Thursday, January 10, 2008

Plagiarism and the Ripple Effect

If you have been reading all the blogs and online sites such as Smart Bitches and Dear Author, you probably know by now the whole controversy with Cassie Edwards.
The idea that an author such as Ms. Edwards has "allegedly" plagiarized some of her novels sickens me. To be honest, I am not sure when the last time I even read one of her books, but these acts she is being accused is will send a ripple effect, or should through the literary world, regardless even if it is the romance genre

If this is true, FOR SHAME because her reputation is in shatters and those of her faithful readers and even myself who is a loyal reader and buyer in this genre.

I decided to do a little research on what is "plagiarism" and why it is such a dirty word.

From wikipedia:
"Plagiarism is the practice of claiming or implying original authorship of (or incorporating material from) someone else's written or creative work, in whole or in part, into one's own without adequate acknowledgement. Generally, although plagiarism is often loosely referred to as theft or stealing, it has not been set as a criminal matter in the courts. Likewise, plagiarism has no standing as a criminal offense in the common law. Instead, claims of plagiarism are a civil law matter, which an aggrieved person can resolve by launching a lawsuit. "

Example of plagiarism from well known authors:
A young
Helen Keller was accused in 1892 of plagiarizing Margaret T. Canby's story The Frost Fairies in her short story The Frost King. She was brought before a tribunal of the Perkins Institute for the Blind, where she was acquitted by a single vote.

Janet Dailey was sued in 1997 by fellow novelist Nora Roberts, who accused Dailey of copying her work for over seven years. The practice came to light after a reader read Roberts' Sweet Revenge and Dailey's Notorious back-to-back; she noticed several similarities and posted the comparable passages on the internet. Calling the plagiarism "mind rape," Roberts sued Dailey. Dailey acknowledged the theft and blamed it on a psychological disorder. She admitted that both Aspen Gold and Notorious lifted heavily from Roberts's work. In a settlement, Dailey paid Roberts an undisclosed sum, which Roberts donated to the Literacy Volunteers of America. In 2001, Dailey returned to publishing with a four-book deal with Kensington Books. - THAT IS SOME PUNISHMENT SHE RECEIVED. SNORT.
And why am I discussing this topic today?
The romance novel review blog Smart Bitches, Trashy Books accused Cassie Edwards of widespread
plagiarism after finding multiple passages in her novels that appeared to be directly taken from reference works about Native American history and culture. Her publisher, Signet, stated that they believed the passages were used under fair use and would not be considered copyright infringement. Cassie Edwards is a best-selling American author of over 100 historical romance novels. She has been published by Dorchester Publishing, Signet Books, and Harlequin.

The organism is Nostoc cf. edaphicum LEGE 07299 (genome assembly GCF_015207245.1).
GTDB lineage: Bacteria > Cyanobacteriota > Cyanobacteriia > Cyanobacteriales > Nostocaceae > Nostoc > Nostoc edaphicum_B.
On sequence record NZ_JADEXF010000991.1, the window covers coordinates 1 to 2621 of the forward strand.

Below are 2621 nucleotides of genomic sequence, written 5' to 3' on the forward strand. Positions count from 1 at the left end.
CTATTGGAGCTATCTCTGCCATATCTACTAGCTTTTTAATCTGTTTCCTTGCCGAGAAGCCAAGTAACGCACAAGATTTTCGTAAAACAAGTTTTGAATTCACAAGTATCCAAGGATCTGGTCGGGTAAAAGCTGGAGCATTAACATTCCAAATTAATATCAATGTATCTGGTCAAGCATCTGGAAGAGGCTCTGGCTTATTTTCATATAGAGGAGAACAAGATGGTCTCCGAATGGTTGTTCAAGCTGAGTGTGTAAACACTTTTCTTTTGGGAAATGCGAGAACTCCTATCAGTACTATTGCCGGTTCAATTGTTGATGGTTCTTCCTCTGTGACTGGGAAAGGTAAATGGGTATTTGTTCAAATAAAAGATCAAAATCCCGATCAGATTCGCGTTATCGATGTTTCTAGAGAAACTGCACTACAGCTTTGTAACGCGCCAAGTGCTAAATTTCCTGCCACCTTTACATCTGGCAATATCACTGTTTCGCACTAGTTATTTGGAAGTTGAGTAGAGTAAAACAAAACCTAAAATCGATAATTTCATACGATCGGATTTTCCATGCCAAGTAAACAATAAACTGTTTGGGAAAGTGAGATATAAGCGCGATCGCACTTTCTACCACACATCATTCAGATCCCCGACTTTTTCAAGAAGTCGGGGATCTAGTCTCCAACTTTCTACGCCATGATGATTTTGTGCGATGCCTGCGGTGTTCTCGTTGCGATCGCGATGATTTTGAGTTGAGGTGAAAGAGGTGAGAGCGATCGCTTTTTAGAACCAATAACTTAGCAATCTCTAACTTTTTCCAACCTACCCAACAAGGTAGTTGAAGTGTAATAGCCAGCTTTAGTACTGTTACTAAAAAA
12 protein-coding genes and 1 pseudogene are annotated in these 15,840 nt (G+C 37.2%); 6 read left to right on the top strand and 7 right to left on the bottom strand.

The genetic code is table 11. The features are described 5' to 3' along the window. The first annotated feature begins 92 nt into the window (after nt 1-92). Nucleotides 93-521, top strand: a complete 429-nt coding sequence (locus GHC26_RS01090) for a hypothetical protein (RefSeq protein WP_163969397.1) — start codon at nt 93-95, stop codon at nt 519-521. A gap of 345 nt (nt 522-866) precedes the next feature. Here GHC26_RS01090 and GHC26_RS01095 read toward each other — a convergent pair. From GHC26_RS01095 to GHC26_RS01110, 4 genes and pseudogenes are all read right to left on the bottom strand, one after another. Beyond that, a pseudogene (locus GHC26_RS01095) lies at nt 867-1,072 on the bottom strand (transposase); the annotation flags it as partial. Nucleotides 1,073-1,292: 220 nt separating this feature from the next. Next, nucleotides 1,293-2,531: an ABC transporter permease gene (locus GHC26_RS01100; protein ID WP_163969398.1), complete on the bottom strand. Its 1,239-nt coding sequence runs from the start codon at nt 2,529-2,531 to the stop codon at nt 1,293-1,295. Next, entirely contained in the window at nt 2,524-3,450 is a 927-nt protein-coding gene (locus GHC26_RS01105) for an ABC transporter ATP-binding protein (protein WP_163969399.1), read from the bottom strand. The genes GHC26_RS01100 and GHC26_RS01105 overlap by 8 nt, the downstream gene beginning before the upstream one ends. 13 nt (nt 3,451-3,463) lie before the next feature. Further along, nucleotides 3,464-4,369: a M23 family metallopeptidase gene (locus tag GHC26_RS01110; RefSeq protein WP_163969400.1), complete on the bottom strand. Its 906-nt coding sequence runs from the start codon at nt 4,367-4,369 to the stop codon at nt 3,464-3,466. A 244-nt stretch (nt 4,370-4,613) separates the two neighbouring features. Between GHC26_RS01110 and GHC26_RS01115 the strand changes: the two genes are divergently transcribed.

The Associate Press had even picked this up!
Now if this is true, what happens next? Nothing seemed to happen to Janet Dailey, so I really don't think anything will happen to Cassie Edwards.


MaryKate said...

Well, I can tell you that I am employed by Defenders of Wildlife and I know that the editor of our magazine is aware of the situation and has contacted our General Counsel to see what if anything may be done.

It does sounds like the situation is "non-actionable" but man, it just leaves such a bitter taste in my mouth. I'm angered at Ms. Edwards, but more than that, I'm completely OUTRAGED at the response from her publishing house that she's done nothing wrong. It's reprehensible.

I don't care how many books she's written, I don't care how much money she brings to them. The act of taking someone else's words and saying they're your own (without citing the source) is STEALING. That's the end of the story. There's no grey area here as far as I'm concerned.

While I haven't read Cassie Edwards since I was about 13, I certainly won't ever again. I can barely contain my physical response to walking by Janet Dailey books, so I can only expect that I'll need to take a Benedryl before going to the bookstore and walking by a Cassie Edwards display.

Sheesh. Why is it I always rant here??? I'm normally a pretty even keeled person, and yet Katie you some how end up blogging about stuff that gets me all fired up! LOL! Sorry 'bout that.

Holly said...

I think that's the question everyone should be asking themselves. Not "why was this done" but "what are we going to do about now that it has". I, too, am baffled at her publishers response to this. Are we really so corrupt as a society that making money trumps doing the ethical thing?

It sickens me. But even worse, I wonder how many other authors have done this and gotten away with it. And that's just depressing, when I look at a book by my favorite author and wonder...


Kristie (J) said...

I am as appalled as many others at this situation, but as nasty as the plagiarism that started it is, what I think is just almost as bad is the response of both the publishing company and the president of RWA. Whether this whole thing has blown up so fast they haven't had time to respong with something better I don't know. But I do believe one thing. I don't think as some posters have suggested, that the answer is to boycott the publisher. That will only hurt other authors who haven't sold over 100 books. Selfishly maybe, but why would I punish another author - and one I might like (thus punishing myself and the selfishness) by boycotting?
Rather I think a more sensible approach would be to send an email letting them know that this is a big deal and not something that can just be blown off, that you have legitimate concerns if this is the stance they are going to stay with.
Jane at DA for example wrote an excellent letter. I would rather see something like that than a broad sweeping 'let's punish everyone' approach

Stacy~ said...

I was disgusted when I first read it at DA, for all of the above reasons. For someone who's been around for so long to have done something like this, and really, who knows how long it's been going on. What really burned me was her response that she had no idea she was supposed to acknowledge the sources she uses. Hello?? Where has she been? I just have a hard time believing she's ignorant of something like that.